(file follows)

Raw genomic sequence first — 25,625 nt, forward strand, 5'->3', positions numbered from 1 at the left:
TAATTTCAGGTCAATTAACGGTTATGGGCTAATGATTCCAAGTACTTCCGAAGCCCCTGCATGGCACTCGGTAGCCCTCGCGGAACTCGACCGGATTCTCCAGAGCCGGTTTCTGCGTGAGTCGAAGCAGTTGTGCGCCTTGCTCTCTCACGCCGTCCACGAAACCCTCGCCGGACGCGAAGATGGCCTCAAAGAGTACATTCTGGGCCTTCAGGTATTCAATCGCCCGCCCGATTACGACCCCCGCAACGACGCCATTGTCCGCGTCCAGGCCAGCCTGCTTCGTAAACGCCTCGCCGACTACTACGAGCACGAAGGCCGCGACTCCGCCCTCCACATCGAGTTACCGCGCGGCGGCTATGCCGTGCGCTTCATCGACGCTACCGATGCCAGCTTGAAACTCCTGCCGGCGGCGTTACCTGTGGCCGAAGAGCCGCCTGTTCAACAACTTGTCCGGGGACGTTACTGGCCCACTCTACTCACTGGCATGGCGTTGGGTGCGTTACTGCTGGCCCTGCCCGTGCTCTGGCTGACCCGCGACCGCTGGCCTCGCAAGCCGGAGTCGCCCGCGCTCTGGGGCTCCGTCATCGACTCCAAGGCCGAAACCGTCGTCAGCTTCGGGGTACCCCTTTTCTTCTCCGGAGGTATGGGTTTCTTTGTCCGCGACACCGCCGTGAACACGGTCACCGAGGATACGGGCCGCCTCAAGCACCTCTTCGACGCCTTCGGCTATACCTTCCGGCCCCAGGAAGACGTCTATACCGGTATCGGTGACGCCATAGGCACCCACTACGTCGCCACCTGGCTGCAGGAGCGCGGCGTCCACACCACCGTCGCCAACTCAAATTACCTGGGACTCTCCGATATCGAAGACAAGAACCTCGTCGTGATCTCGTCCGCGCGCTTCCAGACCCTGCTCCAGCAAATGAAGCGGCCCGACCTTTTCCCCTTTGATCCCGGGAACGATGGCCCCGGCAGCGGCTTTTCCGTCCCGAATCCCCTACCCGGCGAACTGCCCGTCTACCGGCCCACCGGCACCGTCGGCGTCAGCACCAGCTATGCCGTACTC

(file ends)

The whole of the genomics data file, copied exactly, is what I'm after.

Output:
Raw genomic sequence first — 25,625 nt, forward strand, 5'->3', positions numbered from 1 at the left:
TAATTTCAGGTCAATTAACGGTTATGGGCTAATGATTCCAAGTACTTCCGAAGCCCCTGCATGGCACTCGGTAGCCCTCGCGGAACTCGACCGGATTCTCCAGAGCCGGTTTCTGCGTGAGTCGAAGCAGTTGTGCGCCTTGCTCTCTCACGCCGTCCACGAAACCCTCGCCGGACGCGAAGATGGCCTCAAAGAGTACATTCTGGGCCTTCAGGTATTCAATCGCCCGCCCGATTACGACCCCCGCAACGACGCCATTGTCCGCGTCCAGGCCAGCCTGCTTCGTAAACGCCTCGCCGACTACTACGAGCACGAAGGCCGCGACTCCGCCCTCCACATCGAGTTACCGCGCGGCGGCTATGCCGTGCGCTTCATCGACGCTACCGATGCCAGCTTGAAACTCCTGCCGGCGGCGTTACCTGTGGCCGAAGAGCCGCCTGTTCAACAACTTGTCCGGGGACGTTACTGGCCCACTCTACTCACTGGCATGGCGTTGGGTGCGTTACTGCTGGCCCTGCCCGTGCTCTGGCTGACCCGCGACCGCTGGCCTCGCAAGCCGGAGTCGCCCGCGCTCTGGGGCTCCGTCATCGACTCCAAGGCCGAAACCGTCGTCAGCTTCGGGGTACCCCTTTTCTTCTCCGGAGGTATGGGTTTCTTTGTCCGCGACACCGCCGTGAACACGGTCACCGAGGATACGGGCCGCCTCAAGCACCTCTTCGACGCCTTCGGCTATACCTTCCGGCCCCAGGAAGACGTCTATACCGGTATCGGTGACGCCATAGGCACCCACTACGTCGCCACCTGGCTGCAGGAGCGCGGCGTCCACACCACCGTCGCCAACTCAAATTACCTGGGACTCTCCGATATCGAAGACAAGAACCTCGTCGTGATCTCGTCCGCGCGCTTCCAGACCCTGCTCCAGCAAATGAAGCGGCCCGACCTTTTCCCCTTTGATCCCGGGAACGATGGCCCCGGCAGCGGCTTTTCCGTCCCGAATCCCCTACCCGGCGAACTGCCCGTCTACCGGCCCACCGGCACCGTCGGCGTCAGCACCAGCTATGCCGTACTC